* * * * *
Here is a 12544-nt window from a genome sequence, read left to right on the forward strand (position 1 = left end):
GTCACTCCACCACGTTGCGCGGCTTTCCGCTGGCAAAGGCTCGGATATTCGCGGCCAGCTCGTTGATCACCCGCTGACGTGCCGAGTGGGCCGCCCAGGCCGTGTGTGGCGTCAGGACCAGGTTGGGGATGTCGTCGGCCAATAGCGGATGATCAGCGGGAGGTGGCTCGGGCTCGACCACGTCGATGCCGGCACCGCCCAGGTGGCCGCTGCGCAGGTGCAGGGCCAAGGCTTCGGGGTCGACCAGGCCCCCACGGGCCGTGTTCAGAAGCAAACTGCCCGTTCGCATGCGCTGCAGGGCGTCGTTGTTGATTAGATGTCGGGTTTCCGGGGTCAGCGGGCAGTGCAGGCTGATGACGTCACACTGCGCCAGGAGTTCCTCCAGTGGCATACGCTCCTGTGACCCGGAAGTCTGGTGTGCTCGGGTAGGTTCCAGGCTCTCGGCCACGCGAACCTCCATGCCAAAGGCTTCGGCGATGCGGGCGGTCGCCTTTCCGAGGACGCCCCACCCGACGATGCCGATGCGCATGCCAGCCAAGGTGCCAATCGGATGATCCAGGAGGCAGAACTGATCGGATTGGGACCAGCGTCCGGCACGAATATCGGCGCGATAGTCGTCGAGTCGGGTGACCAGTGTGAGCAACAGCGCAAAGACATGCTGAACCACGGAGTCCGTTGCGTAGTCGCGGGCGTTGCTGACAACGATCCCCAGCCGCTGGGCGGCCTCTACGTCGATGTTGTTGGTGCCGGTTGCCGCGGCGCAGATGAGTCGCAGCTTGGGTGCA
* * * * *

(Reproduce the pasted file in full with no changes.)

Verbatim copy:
Here is a 12544-nt window from a genome sequence, read left to right on the forward strand (position 1 = left end):
GTCACTCCACCACGTTGCGCGGCTTTCCGCTGGCAAAGGCTCGGATATTCGCGGCCAGCTCGTTGATCACCCGCTGACGTGCCGAGTGGGCCGCCCAGGCCGTGTGTGGCGTCAGGACCAGGTTGGGGATGTCGTCGGCCAATAGCGGATGATCAGCGGGAGGTGGCTCGGGCTCGACCACGTCGATGCCGGCACCGCCCAGGTGGCCGCTGCGCAGGTGCAGGGCCAAGGCTTCGGGGTCGACCAGGCCCCCACGGGCCGTGTTCAGAAGCAAACTGCCCGTTCGCATGCGCTGCAGGGCGTCGTTGTTGATTAGATGTCGGGTTTCCGGGGTCAGCGGGCAGTGCAGGCTGATGACGTCACACTGCGCCAGGAGTTCCTCCAGTGGCATACGCTCCTGTGACCCGGAAGTCTGGTGTGCTCGGGTAGGTTCCAGGCTCTCGGCCACGCGAACCTCCATGCCAAAGGCTTCGGCGATGCGGGCGGTCGCCTTTCCGAGGACGCCCCACCCGACGATGCCGATGCGCATGCCAGCCAAGGTGCCAATCGGATGATCCAGGAGGCAGAACTGATCGGATTGGGACCAGCGTCCGGCACGAATATCGGCGCGATAGTCGTCGAGTCGGGTGACCAGTGTGAGCAACAGCGCAAAGACATGCTGAACCACGGAGTCCGTTGCGTAGTCGCGGGCGTTGCTGACAACGATCCCCAGCCGCTGGGCGGCCTCTACGTCGATGTTGTTGGTGCCGGTTGCCGCGGCGCAGATGAGTCGCAGCTTGGGTGCA